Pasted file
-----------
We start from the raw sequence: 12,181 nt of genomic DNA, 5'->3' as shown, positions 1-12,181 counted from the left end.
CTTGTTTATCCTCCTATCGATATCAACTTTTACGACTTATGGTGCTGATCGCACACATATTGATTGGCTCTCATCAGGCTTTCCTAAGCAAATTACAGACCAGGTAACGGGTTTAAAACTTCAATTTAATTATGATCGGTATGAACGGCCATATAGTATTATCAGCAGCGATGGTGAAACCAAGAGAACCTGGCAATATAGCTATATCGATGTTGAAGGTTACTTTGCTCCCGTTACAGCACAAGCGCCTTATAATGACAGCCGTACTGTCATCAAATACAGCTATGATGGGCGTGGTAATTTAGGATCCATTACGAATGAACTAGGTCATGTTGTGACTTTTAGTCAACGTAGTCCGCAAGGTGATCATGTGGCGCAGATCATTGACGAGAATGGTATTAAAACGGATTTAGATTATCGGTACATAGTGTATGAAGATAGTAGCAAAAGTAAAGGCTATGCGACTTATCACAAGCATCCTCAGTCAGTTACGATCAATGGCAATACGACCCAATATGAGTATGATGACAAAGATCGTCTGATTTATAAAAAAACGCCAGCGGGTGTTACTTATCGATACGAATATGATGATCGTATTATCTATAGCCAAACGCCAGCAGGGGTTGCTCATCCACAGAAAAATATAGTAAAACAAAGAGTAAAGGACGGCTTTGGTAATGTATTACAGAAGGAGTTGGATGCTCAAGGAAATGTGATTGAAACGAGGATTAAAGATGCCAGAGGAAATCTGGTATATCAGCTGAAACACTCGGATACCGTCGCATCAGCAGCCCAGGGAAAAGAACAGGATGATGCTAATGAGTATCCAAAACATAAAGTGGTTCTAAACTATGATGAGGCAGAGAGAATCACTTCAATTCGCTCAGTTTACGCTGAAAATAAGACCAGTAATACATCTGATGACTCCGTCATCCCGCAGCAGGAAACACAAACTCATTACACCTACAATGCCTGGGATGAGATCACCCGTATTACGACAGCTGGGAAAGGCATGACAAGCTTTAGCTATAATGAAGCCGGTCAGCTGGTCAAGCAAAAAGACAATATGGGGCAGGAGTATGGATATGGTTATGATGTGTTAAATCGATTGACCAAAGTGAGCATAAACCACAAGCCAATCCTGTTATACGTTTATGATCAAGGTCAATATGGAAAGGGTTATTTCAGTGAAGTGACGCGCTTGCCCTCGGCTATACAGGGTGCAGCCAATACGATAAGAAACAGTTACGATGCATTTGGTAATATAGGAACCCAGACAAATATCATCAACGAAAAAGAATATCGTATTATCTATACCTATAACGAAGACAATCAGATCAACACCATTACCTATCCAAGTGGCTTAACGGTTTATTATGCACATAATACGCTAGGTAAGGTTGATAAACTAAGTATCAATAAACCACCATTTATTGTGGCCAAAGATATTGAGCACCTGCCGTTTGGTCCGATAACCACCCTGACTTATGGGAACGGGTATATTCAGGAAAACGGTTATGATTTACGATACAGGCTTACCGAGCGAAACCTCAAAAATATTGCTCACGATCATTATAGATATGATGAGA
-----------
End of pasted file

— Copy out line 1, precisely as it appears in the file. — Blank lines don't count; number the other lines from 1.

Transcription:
We start from the raw sequence: 12,181 nt of genomic DNA, 5'->3' as shown, positions 1-12,181 counted from the left end.